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Guest blog: Pronouncing a name – how hard can it be?

Article by Tina Hughes, director and ethnicity colleague network sponsor at Yorkshire Building Society. First published in Society Matters magazine.

Pronouncing a name - how hard can it be?

It’s likely we can all recall a moment in time when we’ve been unsure how to pronounce the name of someone we’re about to meet for the first time or think we know how to say someone’s name only to be corrected at a later date. It might have felt embarrassing or awkward, so instead of trying it’s easier to avoid using their name altogether.

Imagine if it was your name that was perceived to be hard to say, or if because of your name you feared racial discrimination. Perhaps you can relate, but if not, consider yourself fortunate never to have experienced what it feels like to have people regularly call you by the wrong name; not take the time to understand how you like to be referred to; or have your name anglicised to make it more comfortable for them. People might do this with the best intentions, or to avoid any awkwardness, but the unseen impact can be significant.

Work to do 

My name is generally widely accepted by society, but it’s unacceptable that people still experience the contrary. The devastating effect the mispronunciation of names can have throughout their lives – often starting in childhood – is palpable. Some refer to losing their identity, feeling less significant than others, or being cast as an outsider. Others have given up correcting people who pronounce their name wrong and instead have accepted a totally different name to feel more included. This should never have been, and never should be a solution.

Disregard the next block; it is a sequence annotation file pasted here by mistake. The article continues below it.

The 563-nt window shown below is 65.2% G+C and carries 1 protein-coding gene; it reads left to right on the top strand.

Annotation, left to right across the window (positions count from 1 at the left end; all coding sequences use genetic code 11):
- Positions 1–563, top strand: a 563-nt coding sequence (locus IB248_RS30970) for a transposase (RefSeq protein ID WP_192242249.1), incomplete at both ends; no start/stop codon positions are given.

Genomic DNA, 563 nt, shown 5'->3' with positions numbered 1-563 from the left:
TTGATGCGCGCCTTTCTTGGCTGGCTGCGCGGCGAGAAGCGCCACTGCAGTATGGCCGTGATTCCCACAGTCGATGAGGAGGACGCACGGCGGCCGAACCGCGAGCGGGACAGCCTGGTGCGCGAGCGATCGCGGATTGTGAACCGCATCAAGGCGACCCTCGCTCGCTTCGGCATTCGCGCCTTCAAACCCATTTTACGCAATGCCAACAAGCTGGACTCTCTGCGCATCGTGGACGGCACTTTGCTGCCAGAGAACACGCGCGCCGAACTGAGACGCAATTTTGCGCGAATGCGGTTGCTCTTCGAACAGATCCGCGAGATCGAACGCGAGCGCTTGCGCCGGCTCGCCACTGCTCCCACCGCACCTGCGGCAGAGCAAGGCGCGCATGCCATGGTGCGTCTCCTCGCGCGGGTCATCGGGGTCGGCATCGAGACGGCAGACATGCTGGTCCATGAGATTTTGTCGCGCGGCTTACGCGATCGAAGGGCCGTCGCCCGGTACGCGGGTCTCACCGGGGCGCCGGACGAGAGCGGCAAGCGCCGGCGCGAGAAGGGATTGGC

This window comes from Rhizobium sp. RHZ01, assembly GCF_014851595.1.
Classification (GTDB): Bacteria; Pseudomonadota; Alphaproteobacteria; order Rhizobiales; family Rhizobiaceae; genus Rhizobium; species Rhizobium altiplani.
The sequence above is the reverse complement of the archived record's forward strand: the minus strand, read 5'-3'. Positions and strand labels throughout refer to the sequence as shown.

A name is someone’s identity. It can give a sense of individuality and can often be linked back to ancestors, cultural roots or tradition. It’s a basic entitlement that deserves to be treated with respect. No one should ever have to feel that it takes bravery or courage to be addressed by the name they were given, go by, or want to be known as, to feel a sense of inclusion. 

Getting it right

If you’re unsure how to say someone’s name – ask them. You don’t need to make a fuss, but taking time to understand how they would like it pronounced can make all the difference. It can help to break down any perceived barriers and allow them to feel valued and equal. 

Learning to spell someone’s name phonetically could also help, and as part of our commitment to create an inclusive culture we’ve launched an initiative that does just that.

The importance of pronouncing names correctly has been at the forefront of our ethnicity colleague network’s work this year. As a result, we’ve made a small change to enable colleagues to spell their names phonetically which we hope will make a big difference to those who have long struggled to have their names accepted. 

Of course, the mispronunciation of names isn’t exclusive to the workplace – it’s something people from all walks of life, heritage and backgrounds quietly struggle with socially too. But as organisations together, we can be a driving force for change, and as responsible employers, we can help individuals to speak on a topic that has for too long been silenced for fear of prejudice or embarrassment. 

Be an ally, not an enemy, and start calling people by their true name today. 

First out more:

YBS Inclusion & Diversity 

This article was first published in Society Matters magazine